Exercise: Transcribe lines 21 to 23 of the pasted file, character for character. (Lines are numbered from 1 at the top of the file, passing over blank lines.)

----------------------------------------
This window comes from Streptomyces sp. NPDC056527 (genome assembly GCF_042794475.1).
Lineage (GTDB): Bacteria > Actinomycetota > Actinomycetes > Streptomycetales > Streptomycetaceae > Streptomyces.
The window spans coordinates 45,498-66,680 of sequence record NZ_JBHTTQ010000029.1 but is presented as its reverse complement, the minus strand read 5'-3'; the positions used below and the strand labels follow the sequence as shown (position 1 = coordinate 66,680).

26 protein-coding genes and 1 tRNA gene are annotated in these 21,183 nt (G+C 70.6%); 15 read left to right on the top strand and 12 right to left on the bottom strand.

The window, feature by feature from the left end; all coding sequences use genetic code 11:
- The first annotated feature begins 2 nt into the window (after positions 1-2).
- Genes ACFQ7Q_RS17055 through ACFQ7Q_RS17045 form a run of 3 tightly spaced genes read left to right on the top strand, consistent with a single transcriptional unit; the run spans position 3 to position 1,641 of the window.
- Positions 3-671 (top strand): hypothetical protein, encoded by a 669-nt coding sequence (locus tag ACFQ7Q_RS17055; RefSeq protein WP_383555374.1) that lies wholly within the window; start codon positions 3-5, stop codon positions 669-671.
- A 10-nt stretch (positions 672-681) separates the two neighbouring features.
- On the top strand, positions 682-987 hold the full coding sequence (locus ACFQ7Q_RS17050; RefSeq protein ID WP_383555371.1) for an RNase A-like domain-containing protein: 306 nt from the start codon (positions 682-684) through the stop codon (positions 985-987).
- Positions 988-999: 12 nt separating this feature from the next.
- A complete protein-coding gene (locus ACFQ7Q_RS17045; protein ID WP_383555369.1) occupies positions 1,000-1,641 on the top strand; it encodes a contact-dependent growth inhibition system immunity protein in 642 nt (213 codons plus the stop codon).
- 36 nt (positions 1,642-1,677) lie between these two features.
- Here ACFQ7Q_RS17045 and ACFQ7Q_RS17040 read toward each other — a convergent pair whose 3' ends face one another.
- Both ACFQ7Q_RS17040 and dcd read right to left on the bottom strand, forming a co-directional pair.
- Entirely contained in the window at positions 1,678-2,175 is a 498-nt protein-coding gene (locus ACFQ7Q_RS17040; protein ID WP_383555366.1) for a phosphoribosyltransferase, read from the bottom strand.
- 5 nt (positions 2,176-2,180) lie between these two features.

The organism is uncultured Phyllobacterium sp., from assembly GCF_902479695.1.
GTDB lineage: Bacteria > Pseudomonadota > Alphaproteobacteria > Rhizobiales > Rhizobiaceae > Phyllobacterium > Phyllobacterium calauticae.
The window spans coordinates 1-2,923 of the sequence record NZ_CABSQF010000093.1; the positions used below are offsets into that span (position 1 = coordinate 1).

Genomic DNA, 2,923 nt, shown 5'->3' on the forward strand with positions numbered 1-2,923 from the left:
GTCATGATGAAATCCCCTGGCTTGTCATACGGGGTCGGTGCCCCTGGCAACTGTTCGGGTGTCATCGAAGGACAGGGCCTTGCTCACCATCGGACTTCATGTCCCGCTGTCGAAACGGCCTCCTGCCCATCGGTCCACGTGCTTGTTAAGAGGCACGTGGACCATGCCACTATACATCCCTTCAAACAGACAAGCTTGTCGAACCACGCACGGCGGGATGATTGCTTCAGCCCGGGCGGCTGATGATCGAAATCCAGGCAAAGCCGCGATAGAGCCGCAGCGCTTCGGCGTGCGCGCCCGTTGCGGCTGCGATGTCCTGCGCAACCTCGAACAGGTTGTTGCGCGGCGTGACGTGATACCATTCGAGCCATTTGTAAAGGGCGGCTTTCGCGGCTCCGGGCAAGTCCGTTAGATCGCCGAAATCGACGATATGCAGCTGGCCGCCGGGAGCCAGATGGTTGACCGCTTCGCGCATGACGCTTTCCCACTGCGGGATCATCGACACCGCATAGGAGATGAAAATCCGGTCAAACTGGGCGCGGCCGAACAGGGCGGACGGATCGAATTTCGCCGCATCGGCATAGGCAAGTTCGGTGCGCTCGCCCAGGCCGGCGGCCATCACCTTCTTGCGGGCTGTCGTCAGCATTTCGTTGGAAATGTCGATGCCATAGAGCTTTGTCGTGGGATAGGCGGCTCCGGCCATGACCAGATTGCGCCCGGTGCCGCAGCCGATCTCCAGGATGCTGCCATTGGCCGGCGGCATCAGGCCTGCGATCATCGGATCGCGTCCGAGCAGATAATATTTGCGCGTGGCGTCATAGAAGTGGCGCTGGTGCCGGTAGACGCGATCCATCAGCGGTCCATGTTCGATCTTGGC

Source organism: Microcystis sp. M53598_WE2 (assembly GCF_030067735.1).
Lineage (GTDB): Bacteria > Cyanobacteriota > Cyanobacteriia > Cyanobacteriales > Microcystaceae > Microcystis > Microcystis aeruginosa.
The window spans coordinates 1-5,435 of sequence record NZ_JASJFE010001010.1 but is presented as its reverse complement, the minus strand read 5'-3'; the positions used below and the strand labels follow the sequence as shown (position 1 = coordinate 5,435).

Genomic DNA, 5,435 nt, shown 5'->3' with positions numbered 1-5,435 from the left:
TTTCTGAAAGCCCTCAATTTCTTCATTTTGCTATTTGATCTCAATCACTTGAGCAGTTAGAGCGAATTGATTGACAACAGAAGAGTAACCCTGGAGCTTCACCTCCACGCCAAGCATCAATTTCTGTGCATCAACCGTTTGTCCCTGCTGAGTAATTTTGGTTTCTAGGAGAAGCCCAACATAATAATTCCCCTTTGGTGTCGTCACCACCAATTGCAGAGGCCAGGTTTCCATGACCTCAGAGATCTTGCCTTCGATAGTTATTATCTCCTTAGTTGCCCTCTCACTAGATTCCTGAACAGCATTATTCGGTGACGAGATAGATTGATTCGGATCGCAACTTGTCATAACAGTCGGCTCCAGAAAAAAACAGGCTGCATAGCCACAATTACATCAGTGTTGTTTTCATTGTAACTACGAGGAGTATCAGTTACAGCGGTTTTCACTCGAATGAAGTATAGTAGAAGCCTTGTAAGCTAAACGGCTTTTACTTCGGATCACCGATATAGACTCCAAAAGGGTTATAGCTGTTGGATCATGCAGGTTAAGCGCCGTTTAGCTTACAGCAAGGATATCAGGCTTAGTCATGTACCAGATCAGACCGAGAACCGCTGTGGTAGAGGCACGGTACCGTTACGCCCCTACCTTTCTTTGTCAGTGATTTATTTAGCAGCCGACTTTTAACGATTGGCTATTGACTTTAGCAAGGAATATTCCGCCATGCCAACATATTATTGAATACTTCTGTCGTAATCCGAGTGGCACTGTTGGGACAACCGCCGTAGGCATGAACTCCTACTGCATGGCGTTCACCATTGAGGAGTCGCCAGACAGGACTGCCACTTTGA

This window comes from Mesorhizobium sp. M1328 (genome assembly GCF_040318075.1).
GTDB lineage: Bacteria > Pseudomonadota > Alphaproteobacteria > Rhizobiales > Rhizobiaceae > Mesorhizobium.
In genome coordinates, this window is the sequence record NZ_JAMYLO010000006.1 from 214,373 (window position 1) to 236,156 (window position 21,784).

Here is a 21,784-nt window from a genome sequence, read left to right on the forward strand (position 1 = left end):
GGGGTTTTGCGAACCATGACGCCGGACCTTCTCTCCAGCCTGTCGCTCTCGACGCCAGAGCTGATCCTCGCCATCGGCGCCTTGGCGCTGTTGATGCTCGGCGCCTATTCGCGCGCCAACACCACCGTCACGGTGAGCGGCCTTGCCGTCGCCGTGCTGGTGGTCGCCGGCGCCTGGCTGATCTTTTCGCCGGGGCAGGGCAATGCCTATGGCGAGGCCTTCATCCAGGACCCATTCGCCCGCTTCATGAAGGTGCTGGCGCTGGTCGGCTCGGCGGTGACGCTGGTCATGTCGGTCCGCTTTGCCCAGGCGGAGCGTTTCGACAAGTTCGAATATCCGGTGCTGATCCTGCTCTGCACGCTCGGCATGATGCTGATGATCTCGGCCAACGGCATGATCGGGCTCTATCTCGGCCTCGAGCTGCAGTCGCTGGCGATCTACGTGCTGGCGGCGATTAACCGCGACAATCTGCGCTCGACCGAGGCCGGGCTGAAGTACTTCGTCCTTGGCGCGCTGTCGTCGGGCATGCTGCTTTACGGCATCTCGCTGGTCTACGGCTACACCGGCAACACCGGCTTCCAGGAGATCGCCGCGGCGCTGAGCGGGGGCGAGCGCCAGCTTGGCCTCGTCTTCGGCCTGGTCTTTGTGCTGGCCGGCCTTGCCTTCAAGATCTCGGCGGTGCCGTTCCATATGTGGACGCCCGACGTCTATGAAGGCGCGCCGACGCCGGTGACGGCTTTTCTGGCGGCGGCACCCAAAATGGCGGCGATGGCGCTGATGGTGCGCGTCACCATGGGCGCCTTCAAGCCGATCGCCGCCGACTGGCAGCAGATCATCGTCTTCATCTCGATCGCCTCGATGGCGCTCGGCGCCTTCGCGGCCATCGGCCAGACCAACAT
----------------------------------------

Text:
Genomic DNA, 2,923 nt, shown 5'->3' on the forward strand with positions numbered 1-2,923 from the left:
GTCATGATGAAATCCCCTGGCTTGTCATACGGGGTCGGTGCCCCTGGCAACTGTTCGGGTGTCATCGAAGGACAGGGCCTTGCTCACCATCGGACTTCATGTCCCGCTGTCGAAACGGCCTCCTGCCCATCGGTCCACGTGCTTGTTAAGAGGCACGTGGACCATGCCACTATACATCCCTTCAAACAGACAAGCTTGTCGAACCACGCACGGCGGGATGATTGCTTCAGCCCGGGCGGCTGATGATCGAAATCCAGGCAAAGCCGCGATAGAGCCGCAGCGCTTCGGCGTGCGCGCCCGTTGCGGCTGCGATGTCCTGCGCAACCTCGAACAGGTTGTTGCGCGGCGTGACGTGATACCATTCGAGCCATTTGTAAAGGGCGGCTTTCGCGGCTCCGGGCAAGTCCGTTAGATCGCCGAAATCGACGATATGCAGCTGGCCGCCGGGAGCCAGATGGTTGACCGCTTCGCGCATGACGCTTTCCCACTGCGGGATCATCGACACCGCATAGGAGATGAAAATCCGGTCAAACTGGGCGCGGCCGAACAGGGCGGACGGATCGAATTTCGCCGCATCGGCATAGGCAAGTTCGGTGCGCTCGCCCAGGCCGGCGGCCATCACCTTCTTGCGGGCTGTCGTCAGCATTTCGTTGGAAATGTCGATGCCATAGAGCTTTGTCGTGGGATAGGCGGCTCCGGCCATGACCAGATTGCGCCCGGTGCCGCAGCCGATCTCCAGGATGCTGCCATTGGCCGGCGGCATCAGGCCTGCGATCATCGGATCGCGTCCGAGCAGATAATATTTGCGCGTGGCGTCATAGAAGTGGCGCTGGTGCCGGTAGACGCGATCCATCAGCGGTCCATGTTCGATCTTGGC

Source organism: Microcystis sp. M53598_WE2 (assembly GCF_030067735.1).